FacebookTwitterGoogle+RedditEmail

NATO: This Deal is a Turkey

by

Article 5 of the North Atlantic Treaty states that an “armed attack” on a NATO member “shall be considered an attack against them all” and that all parties to the treaty must join in to “restore and maintain the security of the North Atlantic area.” Left unspecified is what happens when a NATO member itself launches an “armed attack” on a non-member, as happened Tuesday when Turkish F-16s shot down a Russian Sukhoi-24 bomber near the Syrian border.

Naturally, there are conflicting claims about whether or not the Russian craft was in Turkish airspace. Even if it was, no one seems to be buying the idea that it was “attacking” Turkey. But Turkish president Recep Tayyip Erdogan edges toward such a position on the basis that the Russians are fighting Syrian rebels, some of who happen to be ethnic Turkmen — “our brothers and sisters” — and who may not necessarily be affiliated with the Islamic State.

If Russia responds tit-for-tat, and if Turkey successfully invokes Article 5, NATO members could suddenly find themselves in a shooting war born entirely of their own hubris. Turkey should never have been admitted to NATO in the first place, and both its membership and the existence of NATO itself have long outlived any possible value they might once have had.

First of all, Turkey is not situated on the North Atlantic. Nor on any other part of the Atlantic. Nor anywhere NEAR any part of the Atlantic. Picture the Philadelphia Chamber of Commerce recruiting businesses in Denver. Yeah, sort of like that.

Secondly, Turkey has little in common with other NATO members or with “the west” in general. Erdogan is a tinhorn Islamist authoritarian whose regime persecutes political dissenters, treats it as a crime to even mention that a hundred years ago his predecessors systematically murdered 1.5 million Armenians, and only materially supports NATO actions when doing so provides cover for suppressing the nationalist aspirations of Turkey’s (and Iraq’s, and Syria’s) Kurds.

Thirdly, while the 45-year Cold War needn’t imply future enmity between Russia and the US or western Europe’s NATO nations, the Russians and the Turks have been at each others’ throats for nearly 500 years now with few breaks and no end in sight. Sooner or later, they’re going to go to war again. The benefits of having Turkey in NATO are mostly illusory. To the extent they aren’t, they’re not worth the risk of getting “Article Fived” into that war.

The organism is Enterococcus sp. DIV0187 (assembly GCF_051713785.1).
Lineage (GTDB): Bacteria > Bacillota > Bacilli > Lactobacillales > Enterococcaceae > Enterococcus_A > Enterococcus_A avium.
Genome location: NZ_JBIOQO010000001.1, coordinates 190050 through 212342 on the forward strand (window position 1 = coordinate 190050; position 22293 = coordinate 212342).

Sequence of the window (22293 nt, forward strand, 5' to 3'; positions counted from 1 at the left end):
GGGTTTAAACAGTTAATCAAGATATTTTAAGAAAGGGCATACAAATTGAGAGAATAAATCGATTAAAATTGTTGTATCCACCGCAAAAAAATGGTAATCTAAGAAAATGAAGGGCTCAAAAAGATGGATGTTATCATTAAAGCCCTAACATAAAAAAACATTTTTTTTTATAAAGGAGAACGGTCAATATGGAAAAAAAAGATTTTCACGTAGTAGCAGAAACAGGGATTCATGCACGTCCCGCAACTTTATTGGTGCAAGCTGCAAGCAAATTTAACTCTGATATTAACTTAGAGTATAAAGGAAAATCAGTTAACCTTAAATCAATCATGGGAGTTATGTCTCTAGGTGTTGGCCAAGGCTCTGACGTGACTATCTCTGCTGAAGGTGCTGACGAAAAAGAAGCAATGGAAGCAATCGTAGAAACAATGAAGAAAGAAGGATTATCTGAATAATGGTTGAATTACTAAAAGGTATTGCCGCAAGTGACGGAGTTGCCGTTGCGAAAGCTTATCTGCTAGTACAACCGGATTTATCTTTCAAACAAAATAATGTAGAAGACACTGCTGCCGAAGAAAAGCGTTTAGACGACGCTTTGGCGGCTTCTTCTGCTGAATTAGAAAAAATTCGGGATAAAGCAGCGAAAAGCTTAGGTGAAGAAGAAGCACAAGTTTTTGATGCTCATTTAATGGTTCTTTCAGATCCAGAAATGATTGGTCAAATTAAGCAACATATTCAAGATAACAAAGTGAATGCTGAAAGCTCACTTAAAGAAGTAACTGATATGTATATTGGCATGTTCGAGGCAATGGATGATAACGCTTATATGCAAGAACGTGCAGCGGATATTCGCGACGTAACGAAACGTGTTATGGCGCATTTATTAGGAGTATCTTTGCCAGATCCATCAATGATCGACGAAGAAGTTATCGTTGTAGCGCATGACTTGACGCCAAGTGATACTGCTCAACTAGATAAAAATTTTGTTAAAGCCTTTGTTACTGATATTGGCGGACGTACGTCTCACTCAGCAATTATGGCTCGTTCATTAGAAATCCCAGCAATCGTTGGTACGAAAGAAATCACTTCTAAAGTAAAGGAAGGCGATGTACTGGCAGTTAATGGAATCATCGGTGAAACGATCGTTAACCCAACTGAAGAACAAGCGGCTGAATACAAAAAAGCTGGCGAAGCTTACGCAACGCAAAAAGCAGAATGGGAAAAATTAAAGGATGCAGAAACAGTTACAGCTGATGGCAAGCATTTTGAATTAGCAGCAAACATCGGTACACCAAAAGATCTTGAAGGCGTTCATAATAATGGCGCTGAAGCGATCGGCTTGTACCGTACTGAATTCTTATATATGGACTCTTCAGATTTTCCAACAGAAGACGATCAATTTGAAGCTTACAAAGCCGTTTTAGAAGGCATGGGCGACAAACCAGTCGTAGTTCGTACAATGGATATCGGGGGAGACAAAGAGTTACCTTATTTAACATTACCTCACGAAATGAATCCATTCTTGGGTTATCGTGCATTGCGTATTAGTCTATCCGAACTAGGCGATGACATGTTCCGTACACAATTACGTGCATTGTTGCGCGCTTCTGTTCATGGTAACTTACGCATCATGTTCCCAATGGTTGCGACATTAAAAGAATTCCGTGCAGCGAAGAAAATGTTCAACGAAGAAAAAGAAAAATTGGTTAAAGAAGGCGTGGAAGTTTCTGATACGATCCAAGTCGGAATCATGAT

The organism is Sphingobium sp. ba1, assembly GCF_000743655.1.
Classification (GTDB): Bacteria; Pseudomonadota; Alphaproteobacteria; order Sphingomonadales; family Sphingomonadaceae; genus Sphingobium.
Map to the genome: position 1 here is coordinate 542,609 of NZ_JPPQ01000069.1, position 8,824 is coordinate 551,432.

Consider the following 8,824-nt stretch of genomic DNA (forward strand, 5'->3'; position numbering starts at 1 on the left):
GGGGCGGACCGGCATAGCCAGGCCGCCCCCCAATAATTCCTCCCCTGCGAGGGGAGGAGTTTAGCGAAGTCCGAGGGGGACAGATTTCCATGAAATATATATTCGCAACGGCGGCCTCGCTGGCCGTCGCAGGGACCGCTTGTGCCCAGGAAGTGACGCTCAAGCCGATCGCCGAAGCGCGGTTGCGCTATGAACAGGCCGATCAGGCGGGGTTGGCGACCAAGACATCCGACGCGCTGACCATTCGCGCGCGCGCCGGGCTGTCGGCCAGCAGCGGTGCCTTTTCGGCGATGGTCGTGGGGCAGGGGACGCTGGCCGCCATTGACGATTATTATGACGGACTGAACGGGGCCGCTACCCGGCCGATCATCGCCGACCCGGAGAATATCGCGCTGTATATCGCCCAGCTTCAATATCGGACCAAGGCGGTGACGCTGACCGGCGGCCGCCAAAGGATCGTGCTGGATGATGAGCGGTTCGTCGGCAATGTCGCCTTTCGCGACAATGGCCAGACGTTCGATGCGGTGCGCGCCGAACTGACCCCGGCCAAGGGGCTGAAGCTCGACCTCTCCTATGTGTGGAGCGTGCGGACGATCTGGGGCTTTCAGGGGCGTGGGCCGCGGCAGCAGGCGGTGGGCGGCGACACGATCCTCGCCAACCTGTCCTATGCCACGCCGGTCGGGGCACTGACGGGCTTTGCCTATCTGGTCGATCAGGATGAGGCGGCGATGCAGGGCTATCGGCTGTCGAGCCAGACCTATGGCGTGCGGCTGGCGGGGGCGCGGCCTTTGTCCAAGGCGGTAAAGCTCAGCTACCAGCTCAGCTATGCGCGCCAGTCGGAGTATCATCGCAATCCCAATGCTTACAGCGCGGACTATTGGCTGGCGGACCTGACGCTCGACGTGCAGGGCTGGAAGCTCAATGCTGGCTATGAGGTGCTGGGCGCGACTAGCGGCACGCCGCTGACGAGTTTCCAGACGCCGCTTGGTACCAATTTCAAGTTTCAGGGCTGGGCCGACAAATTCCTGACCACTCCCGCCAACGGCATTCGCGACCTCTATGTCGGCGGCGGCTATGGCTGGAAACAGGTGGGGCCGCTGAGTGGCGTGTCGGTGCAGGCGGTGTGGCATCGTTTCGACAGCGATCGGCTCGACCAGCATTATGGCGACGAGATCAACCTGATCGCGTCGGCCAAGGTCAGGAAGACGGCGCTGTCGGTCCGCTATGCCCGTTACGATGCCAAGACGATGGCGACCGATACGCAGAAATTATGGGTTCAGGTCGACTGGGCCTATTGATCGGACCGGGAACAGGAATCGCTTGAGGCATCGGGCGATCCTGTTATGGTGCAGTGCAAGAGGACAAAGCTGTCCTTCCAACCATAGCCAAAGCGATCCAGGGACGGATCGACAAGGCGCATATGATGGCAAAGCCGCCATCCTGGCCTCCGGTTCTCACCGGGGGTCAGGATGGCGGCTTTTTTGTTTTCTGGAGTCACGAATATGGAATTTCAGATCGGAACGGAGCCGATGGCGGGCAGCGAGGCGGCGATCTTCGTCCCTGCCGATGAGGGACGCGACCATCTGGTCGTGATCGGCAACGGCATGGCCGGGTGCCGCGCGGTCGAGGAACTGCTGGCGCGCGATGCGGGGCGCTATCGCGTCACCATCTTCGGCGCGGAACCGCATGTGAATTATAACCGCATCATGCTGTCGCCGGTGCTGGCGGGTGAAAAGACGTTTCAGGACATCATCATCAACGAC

If America’s political leaders are interested in truly peace, they’ll withdraw the US from NATO or, at the very least, move to expel Turkey from NATO. But America’s political leaders AREN’T truly interested in peace, are they? Happy Thanksgiving.

More articles by:

Thomas L. Knapp is director and senior news analyst at the William Lloyd Garrison Center for Libertarian Advocacy Journalism (thegarrisoncenter.org). He lives and works in north central Florida.

Weekend Edition
January 19, 2018
Friday - Sunday
Paul Street
Dr. King’s Long Assassination
David Roediger
A House is Not a Hole: (Not) Caring about What Trump Says
George Burchett
How the CIA Tried to Bribe Wilfred Burchett
Mike Whitney
Trump’s Plan B for Syria: Occupation and Intimidation
Michael Hudson – Charles Goodhart
Could/Should Jubilee Debt Cancellations be Reintroduced Today?
Marshall Auerback – Franklin C. Spinney
Boss Tweet’s Generals Already Run the Show
Andrew Levine
Remember, Democrats are Awful Too
James Bovard
Why Ruby Ridge Still Matters
Wilfred Burchett
The Bug Offensive
Brian Cloughley
Now Trump Menaces Pakistan
Ron Jacobs
Whiteness and Working Folks
Jeffrey St. Clair
The Keeper of Crazy Beats: Charlie Haden and Music as a Force of Liberation
Robert Fantina
Palestine and Israeli Recognition
Jan Oberg
The New US Syria “Strategy”, a Recipe For Continued Disaster
ADRIAN KUZMINSKI
The Return of the Repressed
Mel Gurtov
Dubious Partnership: The US and Saudi Arabia
Robert Fisk
The Next Kurdish War Looms on the Horizon
Lawrence Davidson
Contextualizing Sexual Harassment
Jeff Berg
Approaching Day Zero
Karl Grossman
Disaster Island
Thomas S. Harrington
What Nerve! In Catalonia They are Once Again Trying to Swear in the Coalition that Won the Most Votes
Pepe Escobar
Rome: A Eulogy
Robert Hunziker
Will Aliens Save Humanity?
Jonah Raskin
“Can’t Put the Pot Genie Back in the Bottle”: An Interview with CAL NORML’s Dale Gieringer
Stepan Hobza
Beckett, Ionesco, and Trump
Joseph Natoli
The ‘Worlding’ of the Party-less
Julia Stein
The Myths of Housing Policy
George Ochenski
Zinke’s Purge at Interior
Christopher Brauchli
How Trump Killed the Asterisk
Rosemary Mason - Colin Todhunter
Corporate Monopolies Will Accelerate the Globalisation of Bad Food, Poor Health and Environmental Catastrophe
Michael J. Sainato
U.S Prisons Are Ending In-Person Visits, Cutting Down On Reading Books
Michael Barker
Blame Game: Carillion or Capitalism?
Binoy Kampmark
The War on Plastic
Cindy Sheehan – Rick Sterling
Peace Should Be Integral to the Women’s March
Kevin Zeese - Margaret Flowers
No Foreign Bases!
Matthew Stevenson
Into Africa: Across the Boer Heartland to Pretoria
Joe Emersberger
What’s Going On in Ecuador? An Interview With Wladimir Iza
Clark T. Scott
1918, 1968, 2018: From Debs to Trump
Cesar Chelala
Women Pay a Grievous Price in Congo’s Conflict
Michael Welton
Secondly
Robert Koehler
The Wisdom of Mass Salvation
Seth Sandronsky
Misreading Edu-Reform 
Ann Garrison
Full-Spectrum Arrogance: US Bases Span the Globe
Louis Proyect
Morality Tales on the American Malaise: the Films of Rick Alverson
David Yearsley
Winston and Paddington: Marianelli’s Musical Bears
FacebookTwitterGoogle+RedditEmail